окт авг окт авг дек дек сен сен сен апр янв апр янв апр ноя ноя ноя май мар май мар июн июн июн июл июл фев фев Now let’s consider a possible mechanism of protection. It can be effected using different tools and their combinations: tariff quotas, production quotas, flexible, fixed and seasonal duties. Let’s review some of the potential approaches currently discussed in the agrarian establishment.
First of all, this is the mechanism of tariff quotas for raw sugar and seasonal duties on white sugar applied in the past three years. As we have stressed in earlier publications, the current quota mechanism has failed to notably increase sugar beets production in Russia (Picture 1 and Picture 2). In 2003 the planted area enlarged but this was due to a sharp drop of grain production profitability in the previous season rather than to raw sugar import constraints. On the other hand, the then effective mechanism of quotas was accompanied with the growth of domestic retail prices for white sugar (and, correspondingly, for products containing sugar) and also of wholesale sugar prices for industrial consumers. Finally, the quota mechanism for raw sugar in combination with seasonal duty on white sugar resulted in larger imports of sugar substitutes. Quota auctions not only increased direct costs of purchasing raw sugar but also resulted in higher associated costs:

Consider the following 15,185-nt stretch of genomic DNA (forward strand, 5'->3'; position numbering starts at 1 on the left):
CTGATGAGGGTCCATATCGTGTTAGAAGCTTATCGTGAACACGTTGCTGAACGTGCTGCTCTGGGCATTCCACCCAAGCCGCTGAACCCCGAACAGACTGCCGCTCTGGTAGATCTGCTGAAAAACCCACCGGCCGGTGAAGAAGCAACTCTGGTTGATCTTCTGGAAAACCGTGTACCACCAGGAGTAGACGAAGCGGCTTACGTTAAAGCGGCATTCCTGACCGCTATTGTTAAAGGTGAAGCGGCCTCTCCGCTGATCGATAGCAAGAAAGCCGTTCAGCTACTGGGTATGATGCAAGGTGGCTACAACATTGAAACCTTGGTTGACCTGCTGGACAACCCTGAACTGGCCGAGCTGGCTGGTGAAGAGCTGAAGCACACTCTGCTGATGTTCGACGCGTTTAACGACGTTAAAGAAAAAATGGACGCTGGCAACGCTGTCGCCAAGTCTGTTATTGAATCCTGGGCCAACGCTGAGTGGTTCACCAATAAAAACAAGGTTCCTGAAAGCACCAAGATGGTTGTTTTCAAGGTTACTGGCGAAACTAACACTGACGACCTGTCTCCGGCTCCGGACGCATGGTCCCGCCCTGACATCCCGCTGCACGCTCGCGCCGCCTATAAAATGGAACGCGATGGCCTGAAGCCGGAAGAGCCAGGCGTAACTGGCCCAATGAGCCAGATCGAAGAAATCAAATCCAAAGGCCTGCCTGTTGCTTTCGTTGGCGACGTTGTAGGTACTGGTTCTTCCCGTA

consumers of raw sugar had to get credits for buying quotas and thus enlarged their expenditures even more.
Picture 2. Russia: Gross production of sugar beets, million tons 3 3 2 2 1 1 1 9 8 6 - 9 0 1 9 9 8 1 9 9 9 2 0 0 0 2 0 0 1 2 0 0 Source: RF State Committee for Statistics.
Production quotas, i.e. the lower limit of sugar production out of sugar beets for all sugar plants, could be void of tariff quota’s drawbacks, but sugar production is not a licensed one and thus control and effective punishment for violating this constraint become hardly possible.
The enforcement of seasonal duties on white sugar results in corresponding growth of raw sugar imports.
The advantages of fixed duty are its simplicity and the highest efficiency in influencing market. But given high volatility of world sugar prices it becomes a stiff mechanism transferring all world market fluctuations to the domestic market.
Thus the most adequate mechanism of sugar market regulation in the current situation could be flexible import duties equal to the difference between domestic support prices set for the whole year and the world prices.
Such a mechanism is transparent for all market agents, is not fraught with corruption, ensures flexibility of regulation enabling to preserve balance between interests of both sugar consumers and producers in Russia.